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Needs to consider order of examples to develop argument In Homers The Odyssey, hospitality is a very common theme seen throughout the story. First, Telemachus.

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Presentation on theme: "Needs to consider order of examples to develop argument In Homers The Odyssey, hospitality is a very common theme seen throughout the story. First, Telemachus."— Presentation transcript:

1 Needs to consider order of examples to develop argument In Homers The Odyssey, hospitality is a very common theme seen throughout the story. First, Telemachus shows hospitality to Athena when she first comes to help him. Penelopes suitors are no longer welcome in Odysseuss palace, but Telemachus cannot build the courage to make them leave. When Athena arrives to help Telemachus, Telemachus sees her and says, Greetings, stranger!/Here in our house youll find a royal welcome./Have supper first, then tell us what you need ( ).Telemachus is showing hospitality by inviting her in and giving her a meal before asking her who she is, which is common among the Greeks at this time. Next, Athena and Telemachus go to Nestors palace. When they arrive he does not know them, but still shows them great hospitality. Nestor says, Nows the time, now theyve enjoyed their meal, / to probe out guests and find out who they are ( ). Nestor fed them and is now asking who they are, which is considered very hospitable in Greece. Finally, Telemachus and Athena travel to Menelauss palace. They arrive and Menelaus treats them to a feast. Menelaus says to them, Help yourselves to food, and welcome! Once youve dined/ well ask who you are ( ). Menelaus welcomes them warmly and feeds them before knowing anything about either of them, which is very hospitable. In conclusion, hospitality is a very common theme that is practiced by many people in Homers The Odyssey. Feed before intros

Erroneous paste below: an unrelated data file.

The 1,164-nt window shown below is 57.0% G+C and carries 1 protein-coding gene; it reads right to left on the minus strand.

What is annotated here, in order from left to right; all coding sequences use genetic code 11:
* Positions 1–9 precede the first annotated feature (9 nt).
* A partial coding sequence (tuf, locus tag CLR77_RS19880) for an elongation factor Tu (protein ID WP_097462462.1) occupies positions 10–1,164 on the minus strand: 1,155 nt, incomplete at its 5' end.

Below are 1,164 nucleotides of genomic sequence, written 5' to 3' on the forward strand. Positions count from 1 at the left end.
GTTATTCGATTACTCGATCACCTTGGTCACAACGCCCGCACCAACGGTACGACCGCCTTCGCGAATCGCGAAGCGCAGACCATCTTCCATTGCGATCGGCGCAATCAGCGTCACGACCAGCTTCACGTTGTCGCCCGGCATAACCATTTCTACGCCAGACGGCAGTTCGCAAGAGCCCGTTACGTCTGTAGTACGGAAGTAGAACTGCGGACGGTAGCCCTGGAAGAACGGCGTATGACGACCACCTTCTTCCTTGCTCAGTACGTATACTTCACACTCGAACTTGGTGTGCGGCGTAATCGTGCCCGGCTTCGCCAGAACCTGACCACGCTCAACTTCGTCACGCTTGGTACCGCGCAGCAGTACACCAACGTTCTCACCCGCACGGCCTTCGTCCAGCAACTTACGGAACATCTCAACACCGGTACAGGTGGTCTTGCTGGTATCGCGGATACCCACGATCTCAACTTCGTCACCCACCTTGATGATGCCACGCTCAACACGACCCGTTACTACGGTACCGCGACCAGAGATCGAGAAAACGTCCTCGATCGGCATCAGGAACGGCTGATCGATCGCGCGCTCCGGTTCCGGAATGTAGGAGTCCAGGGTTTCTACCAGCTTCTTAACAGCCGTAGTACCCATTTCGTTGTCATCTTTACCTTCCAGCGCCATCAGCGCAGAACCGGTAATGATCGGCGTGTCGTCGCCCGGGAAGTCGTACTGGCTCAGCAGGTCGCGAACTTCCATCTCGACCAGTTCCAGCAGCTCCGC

2 Successful order of examples to develop argument In The Odyssey, weaving seems to be an activity heavily associated with femininity. While the most honorable women are strong, independent individuals, they still are tied to their feminine grace and frailty through their weaving. Helen, the headstrong beauty of Sparta, for instance, has a group of women following behind her with all of her weaving supplies. She makes a grand entrance into the room, but her maids follow behind her to supply her with her tools for spinning and weaving ( ). Also, the femininity of the domestic arts can also be used to abstractly portray womanly traits of seduction and the superficially female. For instance, Homer writes that when Hermes first reaches the island of Ogygia, he is captivated by the lush surroundings and the beautiful Calypso as she glided back and forth / before her loom, her golden shuttle weaving ( ). The motions of her slowly winding back and forth are as tantalizing to Hermes as the heavily-flowered surroundings. However, men can sometimes attribute these non-strenuous activities to weakness in the women. When Penelope speaks out of turn, Telemachus reprimands her with deprecation to her frail and indecisive personality in regards to her weaving. Telemachus chastises her: …So, mother, go back to your quarters. Tend to your own tasks, the distaff and the loom, and keep the women working hard as well ( ). The domestic arts have an important role in this Greek society, particularly for women. Homer uses the domestic arts to express themes of femininity. In strong women In sexual women In weak women


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